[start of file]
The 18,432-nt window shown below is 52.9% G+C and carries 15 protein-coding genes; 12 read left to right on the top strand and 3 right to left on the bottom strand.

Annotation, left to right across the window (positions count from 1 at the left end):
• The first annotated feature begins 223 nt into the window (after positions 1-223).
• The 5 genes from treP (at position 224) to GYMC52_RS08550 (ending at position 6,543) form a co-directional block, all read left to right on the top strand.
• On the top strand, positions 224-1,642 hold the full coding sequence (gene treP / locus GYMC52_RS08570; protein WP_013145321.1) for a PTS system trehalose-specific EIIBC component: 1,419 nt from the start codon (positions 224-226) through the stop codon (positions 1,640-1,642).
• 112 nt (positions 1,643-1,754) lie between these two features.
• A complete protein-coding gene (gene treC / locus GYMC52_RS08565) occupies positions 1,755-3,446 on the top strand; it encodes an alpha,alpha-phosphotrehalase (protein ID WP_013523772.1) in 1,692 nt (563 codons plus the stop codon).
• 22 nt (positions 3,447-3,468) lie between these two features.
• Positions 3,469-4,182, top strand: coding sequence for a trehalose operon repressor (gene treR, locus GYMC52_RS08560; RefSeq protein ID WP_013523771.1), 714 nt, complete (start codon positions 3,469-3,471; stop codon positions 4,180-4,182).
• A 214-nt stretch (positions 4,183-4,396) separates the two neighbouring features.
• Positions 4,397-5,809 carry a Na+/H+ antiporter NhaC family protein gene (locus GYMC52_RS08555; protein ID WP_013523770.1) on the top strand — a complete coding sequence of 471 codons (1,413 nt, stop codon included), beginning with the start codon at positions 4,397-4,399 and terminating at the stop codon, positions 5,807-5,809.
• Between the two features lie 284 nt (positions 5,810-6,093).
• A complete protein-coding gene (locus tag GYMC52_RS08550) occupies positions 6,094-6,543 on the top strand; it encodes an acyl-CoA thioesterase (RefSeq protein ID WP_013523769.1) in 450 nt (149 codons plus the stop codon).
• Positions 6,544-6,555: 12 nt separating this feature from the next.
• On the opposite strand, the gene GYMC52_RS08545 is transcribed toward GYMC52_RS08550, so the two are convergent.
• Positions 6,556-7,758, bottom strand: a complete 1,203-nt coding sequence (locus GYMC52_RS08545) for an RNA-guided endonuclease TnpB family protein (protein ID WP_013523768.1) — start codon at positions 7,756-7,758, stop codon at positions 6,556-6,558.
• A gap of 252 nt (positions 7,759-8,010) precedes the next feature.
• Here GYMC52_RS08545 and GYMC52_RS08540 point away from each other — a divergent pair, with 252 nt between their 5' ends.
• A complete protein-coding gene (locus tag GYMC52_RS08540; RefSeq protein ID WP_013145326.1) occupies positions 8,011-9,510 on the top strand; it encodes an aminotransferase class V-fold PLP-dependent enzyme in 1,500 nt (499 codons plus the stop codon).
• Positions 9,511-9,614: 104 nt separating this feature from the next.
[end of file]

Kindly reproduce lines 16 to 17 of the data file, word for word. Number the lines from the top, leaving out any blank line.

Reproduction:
• Positions 6,556-7,758, bottom strand: a complete 1,203-nt coding sequence (locus GYMC52_RS08545) for an RNA-guided endonuclease TnpB family protein (protein ID WP_013523768.1) — start codon at positions 7,756-7,758, stop codon at positions 6,556-6,558.
• A gap of 252 nt (positions 7,759-8,010) precedes the next feature.